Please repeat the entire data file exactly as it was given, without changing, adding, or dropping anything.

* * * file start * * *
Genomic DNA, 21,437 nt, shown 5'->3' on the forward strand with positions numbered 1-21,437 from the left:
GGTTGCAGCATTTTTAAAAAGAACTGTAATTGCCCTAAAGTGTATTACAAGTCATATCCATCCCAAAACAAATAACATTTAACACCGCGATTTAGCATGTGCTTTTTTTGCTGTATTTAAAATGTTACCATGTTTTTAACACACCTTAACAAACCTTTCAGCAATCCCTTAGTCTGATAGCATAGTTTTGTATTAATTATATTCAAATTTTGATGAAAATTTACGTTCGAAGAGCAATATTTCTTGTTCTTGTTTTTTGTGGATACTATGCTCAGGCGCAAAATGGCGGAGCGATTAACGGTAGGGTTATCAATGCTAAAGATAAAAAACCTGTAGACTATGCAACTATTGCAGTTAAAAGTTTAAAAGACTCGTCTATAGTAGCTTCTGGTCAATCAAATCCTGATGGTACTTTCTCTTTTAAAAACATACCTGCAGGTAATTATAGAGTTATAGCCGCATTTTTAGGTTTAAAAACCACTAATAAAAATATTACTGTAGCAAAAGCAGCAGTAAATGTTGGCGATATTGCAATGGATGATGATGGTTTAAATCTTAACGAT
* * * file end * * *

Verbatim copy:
Genomic DNA, 21,437 nt, shown 5'->3' on the forward strand with positions numbered 1-21,437 from the left:
GGTTGCAGCATTTTTAAAAAGAACTGTAATTGCCCTAAAGTGTATTACAAGTCATATCCATCCCAAAACAAATAACATTTAACACCGCGATTTAGCATGTGCTTTTTTTGCTGTATTTAAAATGTTACCATGTTTTTAACACACCTTAACAAACCTTTCAGCAATCCCTTAGTCTGATAGCATAGTTTTGTATTAATTATATTCAAATTTTGATGAAAATTTACGTTCGAAGAGCAATATTTCTTGTTCTTGTTTTTTGTGGATACTATGCTCAGGCGCAAAATGGCGGAGCGATTAACGGTAGGGTTATCAATGCTAAAGATAAAAAACCTGTAGACTATGCAACTATTGCAGTTAAAAGTTTAAAAGACTCGTCTATAGTAGCTTCTGGTCAATCAAATCCTGATGGTACTTTCTCTTTTAAAAACATACCTGCAGGTAATTATAGAGTTATAGCCGCATTTTTAGGTTTAAAAACCACTAATAAAAATATTACTGTAGCAAAAGCAGCAGTAAATGTTGGCGATATTGCAATGGATGATGATGGTTTAAATCTTAACGAT